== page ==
But the end-of-life may come sooner in regions where outdated and unlicensed versions of Flash are being used.
The company said in a blog post on Tuesday that the end-of-life for Flash would be implemented in co-operation with its technology partners, including Apple, Facebook, Google, Microsoft and Mozilla.
"Specifically, we will stop updating and distributing the Flash Player at the end of 2020 and encourage content creators to migrate any existing Flash content to these new open formats," Adobe said.
Over the years, Flash has been dogged by vulnerabilities and it has not been uncommon to see patches pushed out every month, on the same day as Microsoft releases its monthly security updates.
"Where we’ve seen a need to push content and interactivity forward, we’ve innovated to meet those needs. Where a format didn’t exist, we invented one – such as with Flash and Shockwave. And over time, as the Web evolved, these new formats were adopted by the community, in some cases formed the basis for open standards, and became an essential part of the Web," Adobe said.
As several businesses and industries were built around Flash technology — gaming, education and video for example — the company said it would continue to support Flash through 2020 as companies put migration plans into place.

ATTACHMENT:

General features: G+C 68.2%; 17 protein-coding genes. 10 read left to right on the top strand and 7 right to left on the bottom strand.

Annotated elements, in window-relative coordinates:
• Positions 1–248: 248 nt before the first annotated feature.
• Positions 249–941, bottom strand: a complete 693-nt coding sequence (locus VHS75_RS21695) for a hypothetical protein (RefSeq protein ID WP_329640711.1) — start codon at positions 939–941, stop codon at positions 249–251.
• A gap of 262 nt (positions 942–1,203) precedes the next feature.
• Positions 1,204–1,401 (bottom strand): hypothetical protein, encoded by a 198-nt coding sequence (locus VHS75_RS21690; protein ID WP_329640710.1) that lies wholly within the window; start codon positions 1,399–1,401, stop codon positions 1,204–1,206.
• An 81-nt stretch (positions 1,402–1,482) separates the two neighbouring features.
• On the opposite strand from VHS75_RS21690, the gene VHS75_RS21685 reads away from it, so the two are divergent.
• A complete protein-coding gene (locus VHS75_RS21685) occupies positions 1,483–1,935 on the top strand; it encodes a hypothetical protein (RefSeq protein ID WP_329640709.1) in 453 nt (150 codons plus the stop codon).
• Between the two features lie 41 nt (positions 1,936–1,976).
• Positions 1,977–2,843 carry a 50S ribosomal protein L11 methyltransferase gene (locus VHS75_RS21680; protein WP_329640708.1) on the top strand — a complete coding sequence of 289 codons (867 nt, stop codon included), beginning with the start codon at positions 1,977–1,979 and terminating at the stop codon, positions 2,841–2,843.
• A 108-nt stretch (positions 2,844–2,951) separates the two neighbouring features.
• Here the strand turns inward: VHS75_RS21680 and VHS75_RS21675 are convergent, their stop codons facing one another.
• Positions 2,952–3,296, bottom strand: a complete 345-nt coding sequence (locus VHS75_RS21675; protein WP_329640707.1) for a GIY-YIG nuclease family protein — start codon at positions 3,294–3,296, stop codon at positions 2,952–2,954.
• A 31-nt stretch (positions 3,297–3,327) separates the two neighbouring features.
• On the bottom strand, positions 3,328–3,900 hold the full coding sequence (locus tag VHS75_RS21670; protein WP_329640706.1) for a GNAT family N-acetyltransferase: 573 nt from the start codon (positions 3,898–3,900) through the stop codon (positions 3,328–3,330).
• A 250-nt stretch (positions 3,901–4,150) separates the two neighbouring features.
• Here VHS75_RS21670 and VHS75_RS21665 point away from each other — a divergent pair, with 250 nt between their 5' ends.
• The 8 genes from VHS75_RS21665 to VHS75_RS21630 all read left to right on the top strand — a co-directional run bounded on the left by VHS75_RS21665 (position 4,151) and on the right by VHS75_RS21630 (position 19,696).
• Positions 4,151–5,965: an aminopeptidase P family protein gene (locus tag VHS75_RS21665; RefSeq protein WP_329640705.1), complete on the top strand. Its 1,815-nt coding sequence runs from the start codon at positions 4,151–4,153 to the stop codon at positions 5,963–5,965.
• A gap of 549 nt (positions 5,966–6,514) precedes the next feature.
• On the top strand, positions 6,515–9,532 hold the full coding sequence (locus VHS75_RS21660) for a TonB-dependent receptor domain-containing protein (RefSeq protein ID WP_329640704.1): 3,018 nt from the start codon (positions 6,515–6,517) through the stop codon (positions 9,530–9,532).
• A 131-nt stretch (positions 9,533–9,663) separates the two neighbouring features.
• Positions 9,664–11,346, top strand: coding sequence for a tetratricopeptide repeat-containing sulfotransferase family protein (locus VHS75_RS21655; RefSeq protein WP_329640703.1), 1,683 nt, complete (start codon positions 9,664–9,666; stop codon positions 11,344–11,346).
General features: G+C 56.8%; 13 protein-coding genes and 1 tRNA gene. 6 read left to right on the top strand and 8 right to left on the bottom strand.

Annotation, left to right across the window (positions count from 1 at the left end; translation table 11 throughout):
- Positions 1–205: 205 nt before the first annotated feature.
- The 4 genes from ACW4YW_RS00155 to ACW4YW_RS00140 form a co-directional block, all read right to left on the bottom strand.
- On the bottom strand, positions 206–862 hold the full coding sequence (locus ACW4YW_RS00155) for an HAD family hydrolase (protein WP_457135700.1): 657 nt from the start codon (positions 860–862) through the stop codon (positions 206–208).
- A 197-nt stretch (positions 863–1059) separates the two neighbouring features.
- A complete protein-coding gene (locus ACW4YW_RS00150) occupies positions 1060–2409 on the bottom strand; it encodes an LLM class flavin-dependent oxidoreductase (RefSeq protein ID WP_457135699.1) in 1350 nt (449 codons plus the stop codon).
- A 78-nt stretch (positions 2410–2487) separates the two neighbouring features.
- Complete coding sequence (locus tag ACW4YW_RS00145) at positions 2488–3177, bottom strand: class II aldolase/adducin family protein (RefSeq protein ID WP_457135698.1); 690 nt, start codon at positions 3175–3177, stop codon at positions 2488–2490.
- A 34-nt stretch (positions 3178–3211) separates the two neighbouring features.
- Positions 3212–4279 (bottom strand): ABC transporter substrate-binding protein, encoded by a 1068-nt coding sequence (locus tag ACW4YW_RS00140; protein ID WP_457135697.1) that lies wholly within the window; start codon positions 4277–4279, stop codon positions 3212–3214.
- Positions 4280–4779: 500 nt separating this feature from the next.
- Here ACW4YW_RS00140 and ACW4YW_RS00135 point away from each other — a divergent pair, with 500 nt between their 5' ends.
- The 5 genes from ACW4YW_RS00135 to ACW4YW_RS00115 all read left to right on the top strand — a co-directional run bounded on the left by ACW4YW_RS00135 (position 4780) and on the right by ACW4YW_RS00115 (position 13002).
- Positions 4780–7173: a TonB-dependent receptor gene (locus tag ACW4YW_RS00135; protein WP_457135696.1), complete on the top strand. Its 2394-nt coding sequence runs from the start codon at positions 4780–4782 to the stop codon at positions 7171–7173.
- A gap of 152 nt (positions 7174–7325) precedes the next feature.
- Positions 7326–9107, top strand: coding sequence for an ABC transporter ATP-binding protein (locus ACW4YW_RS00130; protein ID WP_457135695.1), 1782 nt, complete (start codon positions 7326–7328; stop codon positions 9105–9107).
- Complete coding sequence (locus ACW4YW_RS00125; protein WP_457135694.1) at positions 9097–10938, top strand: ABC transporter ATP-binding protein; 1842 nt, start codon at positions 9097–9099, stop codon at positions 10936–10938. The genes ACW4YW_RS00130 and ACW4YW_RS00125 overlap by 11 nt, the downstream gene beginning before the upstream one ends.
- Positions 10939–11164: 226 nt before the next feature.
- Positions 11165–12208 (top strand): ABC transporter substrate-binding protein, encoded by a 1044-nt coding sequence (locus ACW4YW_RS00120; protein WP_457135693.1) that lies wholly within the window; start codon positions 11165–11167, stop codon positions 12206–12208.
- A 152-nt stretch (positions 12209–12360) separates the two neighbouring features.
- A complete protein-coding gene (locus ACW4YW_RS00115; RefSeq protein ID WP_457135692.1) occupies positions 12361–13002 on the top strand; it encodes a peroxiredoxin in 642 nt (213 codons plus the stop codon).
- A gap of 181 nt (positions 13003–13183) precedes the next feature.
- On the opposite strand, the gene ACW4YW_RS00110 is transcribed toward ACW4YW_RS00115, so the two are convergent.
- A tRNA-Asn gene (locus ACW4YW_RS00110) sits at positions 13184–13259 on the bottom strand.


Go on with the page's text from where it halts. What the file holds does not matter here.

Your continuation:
"Adobe will continue to support Flash on a number of major OSs and browsers that currently support Flash content through the planned EOL," it said. "This will include issuing regular security patches, maintaining OS and browser compatibility and adding features and capabilities as needed.
"We remain fully committed to working with partners, including Apple, Facebook, Google, Microsoft and Mozilla to maintain the security and compatibility of Flash content.
"In addition, we plan to move more aggressively to EOL Flash in certain geographies where unlicensed and outdated versions of Flash Player are being distributed."